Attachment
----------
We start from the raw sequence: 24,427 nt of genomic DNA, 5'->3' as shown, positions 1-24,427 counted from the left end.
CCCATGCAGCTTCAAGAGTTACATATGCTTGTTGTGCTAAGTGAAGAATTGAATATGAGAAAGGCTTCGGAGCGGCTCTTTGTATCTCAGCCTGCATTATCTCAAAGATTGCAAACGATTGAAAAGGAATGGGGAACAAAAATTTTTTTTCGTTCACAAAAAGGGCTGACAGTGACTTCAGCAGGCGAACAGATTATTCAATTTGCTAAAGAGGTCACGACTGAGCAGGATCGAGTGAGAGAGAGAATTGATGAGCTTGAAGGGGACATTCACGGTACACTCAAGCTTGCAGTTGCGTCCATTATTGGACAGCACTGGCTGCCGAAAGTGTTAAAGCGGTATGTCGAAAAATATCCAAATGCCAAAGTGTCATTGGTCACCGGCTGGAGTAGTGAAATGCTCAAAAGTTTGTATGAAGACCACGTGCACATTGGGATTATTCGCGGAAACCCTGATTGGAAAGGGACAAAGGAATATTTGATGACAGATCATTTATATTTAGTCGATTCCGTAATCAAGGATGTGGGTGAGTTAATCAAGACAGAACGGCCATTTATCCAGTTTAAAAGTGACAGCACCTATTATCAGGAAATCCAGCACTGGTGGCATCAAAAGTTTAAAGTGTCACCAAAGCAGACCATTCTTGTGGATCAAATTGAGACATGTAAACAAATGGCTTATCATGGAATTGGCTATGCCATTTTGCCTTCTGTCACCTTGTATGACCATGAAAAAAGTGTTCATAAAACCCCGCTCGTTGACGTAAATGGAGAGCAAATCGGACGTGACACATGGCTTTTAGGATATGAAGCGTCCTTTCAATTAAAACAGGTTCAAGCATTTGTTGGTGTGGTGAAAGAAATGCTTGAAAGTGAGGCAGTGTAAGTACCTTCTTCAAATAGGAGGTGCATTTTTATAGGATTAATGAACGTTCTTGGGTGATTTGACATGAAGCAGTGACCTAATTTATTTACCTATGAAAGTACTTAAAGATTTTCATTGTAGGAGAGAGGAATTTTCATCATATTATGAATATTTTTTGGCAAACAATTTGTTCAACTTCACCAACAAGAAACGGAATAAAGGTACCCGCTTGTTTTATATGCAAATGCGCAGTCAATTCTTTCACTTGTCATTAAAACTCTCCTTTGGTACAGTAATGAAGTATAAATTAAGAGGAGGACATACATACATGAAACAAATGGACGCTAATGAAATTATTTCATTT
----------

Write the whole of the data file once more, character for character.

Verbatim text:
We start from the raw sequence: 24,427 nt of genomic DNA, 5'->3' as shown, positions 1-24,427 counted from the left end.
CCCATGCAGCTTCAAGAGTTACATATGCTTGTTGTGCTAAGTGAAGAATTGAATATGAGAAAGGCTTCGGAGCGGCTCTTTGTATCTCAGCCTGCATTATCTCAAAGATTGCAAACGATTGAAAAGGAATGGGGAACAAAAATTTTTTTTCGTTCACAAAAAGGGCTGACAGTGACTTCAGCAGGCGAACAGATTATTCAATTTGCTAAAGAGGTCACGACTGAGCAGGATCGAGTGAGAGAGAGAATTGATGAGCTTGAAGGGGACATTCACGGTACACTCAAGCTTGCAGTTGCGTCCATTATTGGACAGCACTGGCTGCCGAAAGTGTTAAAGCGGTATGTCGAAAAATATCCAAATGCCAAAGTGTCATTGGTCACCGGCTGGAGTAGTGAAATGCTCAAAAGTTTGTATGAAGACCACGTGCACATTGGGATTATTCGCGGAAACCCTGATTGGAAAGGGACAAAGGAATATTTGATGACAGATCATTTATATTTAGTCGATTCCGTAATCAAGGATGTGGGTGAGTTAATCAAGACAGAACGGCCATTTATCCAGTTTAAAAGTGACAGCACCTATTATCAGGAAATCCAGCACTGGTGGCATCAAAAGTTTAAAGTGTCACCAAAGCAGACCATTCTTGTGGATCAAATTGAGACATGTAAACAAATGGCTTATCATGGAATTGGCTATGCCATTTTGCCTTCTGTCACCTTGTATGACCATGAAAAAAGTGTTCATAAAACCCCGCTCGTTGACGTAAATGGAGAGCAAATCGGACGTGACACATGGCTTTTAGGATATGAAGCGTCCTTTCAATTAAAACAGGTTCAAGCATTTGTTGGTGTGGTGAAAGAAATGCTTGAAAGTGAGGCAGTGTAAGTACCTTCTTCAAATAGGAGGTGCATTTTTATAGGATTAATGAACGTTCTTGGGTGATTTGACATGAAGCAGTGACCTAATTTATTTACCTATGAAAGTACTTAAAGATTTTCATTGTAGGAGAGAGGAATTTTCATCATATTATGAATATTTTTTGGCAAACAATTTGTTCAACTTCACCAACAAGAAACGGAATAAAGGTACCCGCTTGTTTTATATGCAAATGCGCAGTCAATTCTTTCACTTGTCATTAAAACTCTCCTTTGGTACAGTAATGAAGTATAAATTAAGAGGAGGACATACATACATGAAACAAATGGACGCTAATGAAATTATTTCATTT